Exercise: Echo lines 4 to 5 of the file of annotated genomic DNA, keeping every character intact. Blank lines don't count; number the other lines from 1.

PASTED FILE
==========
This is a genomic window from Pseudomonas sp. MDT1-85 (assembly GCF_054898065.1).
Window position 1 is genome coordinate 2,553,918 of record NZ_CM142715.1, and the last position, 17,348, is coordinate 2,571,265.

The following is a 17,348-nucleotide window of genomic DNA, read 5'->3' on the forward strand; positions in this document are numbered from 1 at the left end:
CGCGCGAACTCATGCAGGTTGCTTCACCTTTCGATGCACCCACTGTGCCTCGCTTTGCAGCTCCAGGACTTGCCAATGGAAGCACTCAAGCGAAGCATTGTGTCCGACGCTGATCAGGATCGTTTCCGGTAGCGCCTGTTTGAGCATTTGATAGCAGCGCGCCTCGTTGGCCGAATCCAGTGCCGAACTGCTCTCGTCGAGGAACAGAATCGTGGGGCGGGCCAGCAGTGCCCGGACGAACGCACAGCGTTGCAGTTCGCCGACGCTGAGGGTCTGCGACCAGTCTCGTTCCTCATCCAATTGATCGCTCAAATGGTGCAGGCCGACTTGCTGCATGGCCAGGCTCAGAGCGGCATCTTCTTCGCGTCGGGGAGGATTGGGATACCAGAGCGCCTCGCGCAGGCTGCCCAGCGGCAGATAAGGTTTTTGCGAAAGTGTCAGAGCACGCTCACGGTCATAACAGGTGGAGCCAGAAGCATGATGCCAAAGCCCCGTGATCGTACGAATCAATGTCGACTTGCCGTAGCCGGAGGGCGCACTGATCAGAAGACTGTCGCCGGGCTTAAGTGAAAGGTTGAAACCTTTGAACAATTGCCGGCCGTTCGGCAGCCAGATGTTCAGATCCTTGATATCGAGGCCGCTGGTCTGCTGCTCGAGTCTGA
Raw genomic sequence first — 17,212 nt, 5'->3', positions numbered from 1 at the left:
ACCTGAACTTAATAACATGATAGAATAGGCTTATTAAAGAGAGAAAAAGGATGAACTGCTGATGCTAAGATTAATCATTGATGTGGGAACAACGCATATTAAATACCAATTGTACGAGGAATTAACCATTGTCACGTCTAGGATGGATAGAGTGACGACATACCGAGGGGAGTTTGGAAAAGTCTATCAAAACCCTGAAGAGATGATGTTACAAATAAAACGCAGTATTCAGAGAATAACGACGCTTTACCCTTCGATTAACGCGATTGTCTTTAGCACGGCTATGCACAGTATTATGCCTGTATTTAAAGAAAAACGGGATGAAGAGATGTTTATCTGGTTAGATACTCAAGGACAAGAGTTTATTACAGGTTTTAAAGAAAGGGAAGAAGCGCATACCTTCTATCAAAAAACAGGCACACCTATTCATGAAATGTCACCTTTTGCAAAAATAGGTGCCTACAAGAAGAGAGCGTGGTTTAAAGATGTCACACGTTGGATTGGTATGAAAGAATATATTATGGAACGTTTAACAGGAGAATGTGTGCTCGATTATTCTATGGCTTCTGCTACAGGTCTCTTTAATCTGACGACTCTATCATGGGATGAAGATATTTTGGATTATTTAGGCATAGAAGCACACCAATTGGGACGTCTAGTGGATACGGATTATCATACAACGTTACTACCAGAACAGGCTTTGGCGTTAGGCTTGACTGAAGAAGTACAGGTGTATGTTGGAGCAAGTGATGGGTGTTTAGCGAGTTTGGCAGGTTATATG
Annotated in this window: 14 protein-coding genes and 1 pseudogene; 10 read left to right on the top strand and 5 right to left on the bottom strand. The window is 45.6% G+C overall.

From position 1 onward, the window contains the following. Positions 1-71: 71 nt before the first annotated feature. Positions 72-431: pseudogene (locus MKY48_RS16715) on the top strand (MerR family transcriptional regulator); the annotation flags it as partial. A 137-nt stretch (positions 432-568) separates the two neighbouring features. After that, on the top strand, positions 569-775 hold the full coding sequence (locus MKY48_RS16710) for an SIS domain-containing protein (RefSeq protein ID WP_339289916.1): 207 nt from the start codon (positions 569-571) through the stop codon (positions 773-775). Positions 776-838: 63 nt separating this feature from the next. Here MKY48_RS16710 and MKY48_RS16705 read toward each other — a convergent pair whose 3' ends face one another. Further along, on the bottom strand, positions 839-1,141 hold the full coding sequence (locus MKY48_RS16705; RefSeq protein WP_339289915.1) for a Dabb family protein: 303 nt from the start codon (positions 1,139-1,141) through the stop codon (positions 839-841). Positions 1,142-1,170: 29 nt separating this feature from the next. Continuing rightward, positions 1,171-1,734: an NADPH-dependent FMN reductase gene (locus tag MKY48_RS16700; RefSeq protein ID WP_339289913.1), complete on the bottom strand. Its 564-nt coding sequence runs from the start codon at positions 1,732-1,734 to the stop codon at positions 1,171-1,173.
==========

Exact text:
CGCGCGAACTCATGCAGGTTGCTTCACCTTTCGATGCACCCACTGTGCCTCGCTTTGCAGCTCCAGGACTTGCCAATGGAAGCACTCAAGCGAAGCATTGTGTCCGACGCTGATCAGGATCGTTTCCGGTAGCGCCTGTTTGAGCATTTGATAGCAGCGCGCCTCGTTGGCCGAATCCAGTGCCGAACTGCTCTCGTCGAGGAACAGAATCGTGGGGCGGGCCAGCAGTGCCCGGACGAACGCACAGCGTTGCAGTTCGCCGACGCTGAGGGTCTGCGACCAGTCTCGTTCCTCATCCAATTGATCGCTCAAATGGTGCAGGCCGACTTGCTGCATGGCCAGGCTCAGAGCGGCATCTTCTTCGCGTCGGGGAGGATTGGGATACCAGAGCGCCTCGCGCAGGCTGCCCAGCGGCAGATAAGGTTTTTGCGAAAGTGTCAGAGCACGCTCACGGTCATAACAGGTGGAGCCAGAAGCATGATGCCAAAGCCCCGTGATCGTACGAATCAATGTCGACTTGCCGTAGCCGGAGGGCGCACTGATCAGAAGACTGTCGCCGGGCTTAAGTGAAAGGTTGAAACCTTTGAACAATTGCCGGCCGTTCGGCAGCCAGATGTTCAGATCCTTGATATCGAGGCCGCTGGTCTGCTGCTCGAGTCTGA
Raw genomic sequence first — 17,212 nt, 5'->3', positions numbered from 1 at the left: